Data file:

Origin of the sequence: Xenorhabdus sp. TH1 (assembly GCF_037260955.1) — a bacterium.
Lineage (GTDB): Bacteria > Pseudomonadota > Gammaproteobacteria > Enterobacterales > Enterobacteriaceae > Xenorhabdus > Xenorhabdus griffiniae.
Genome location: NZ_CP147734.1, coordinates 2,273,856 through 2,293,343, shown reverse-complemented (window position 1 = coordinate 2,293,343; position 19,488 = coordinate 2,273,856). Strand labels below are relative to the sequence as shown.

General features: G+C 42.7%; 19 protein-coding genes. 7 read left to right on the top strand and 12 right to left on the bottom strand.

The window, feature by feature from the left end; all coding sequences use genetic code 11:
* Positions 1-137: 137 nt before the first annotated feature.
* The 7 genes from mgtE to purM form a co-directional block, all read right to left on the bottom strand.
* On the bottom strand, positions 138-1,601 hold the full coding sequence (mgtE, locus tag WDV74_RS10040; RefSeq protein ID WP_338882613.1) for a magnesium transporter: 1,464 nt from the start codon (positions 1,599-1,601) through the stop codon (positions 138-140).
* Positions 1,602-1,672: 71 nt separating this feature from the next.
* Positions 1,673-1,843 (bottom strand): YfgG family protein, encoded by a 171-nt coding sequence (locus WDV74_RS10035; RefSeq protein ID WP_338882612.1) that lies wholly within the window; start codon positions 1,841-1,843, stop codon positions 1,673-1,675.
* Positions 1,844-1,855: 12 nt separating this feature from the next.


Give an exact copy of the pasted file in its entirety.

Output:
Origin of the sequence: Xenorhabdus sp. TH1 (assembly GCF_037260955.1) — a bacterium.
Lineage (GTDB): Bacteria > Pseudomonadota > Gammaproteobacteria > Enterobacterales > Enterobacteriaceae > Xenorhabdus > Xenorhabdus griffiniae.
Genome location: NZ_CP147734.1, coordinates 2,273,856 through 2,293,343, shown reverse-complemented (window position 1 = coordinate 2,293,343; position 19,488 = coordinate 2,273,856). Strand labels below are relative to the sequence as shown.

General features: G+C 42.7%; 19 protein-coding genes. 7 read left to right on the top strand and 12 right to left on the bottom strand.

The window, feature by feature from the left end; all coding sequences use genetic code 11:
* Positions 1-137: 137 nt before the first annotated feature.
* The 7 genes from mgtE to purM form a co-directional block, all read right to left on the bottom strand.
* On the bottom strand, positions 138-1,601 hold the full coding sequence (mgtE, locus tag WDV74_RS10040; RefSeq protein ID WP_338882613.1) for a magnesium transporter: 1,464 nt from the start codon (positions 1,599-1,601) through the stop codon (positions 138-140).
* Positions 1,602-1,672: 71 nt separating this feature from the next.
* Positions 1,673-1,843 (bottom strand): YfgG family protein, encoded by a 171-nt coding sequence (locus WDV74_RS10035; RefSeq protein ID WP_338882612.1) that lies wholly within the window; start codon positions 1,841-1,843, stop codon positions 1,673-1,675.
* Positions 1,844-1,855: 12 nt separating this feature from the next.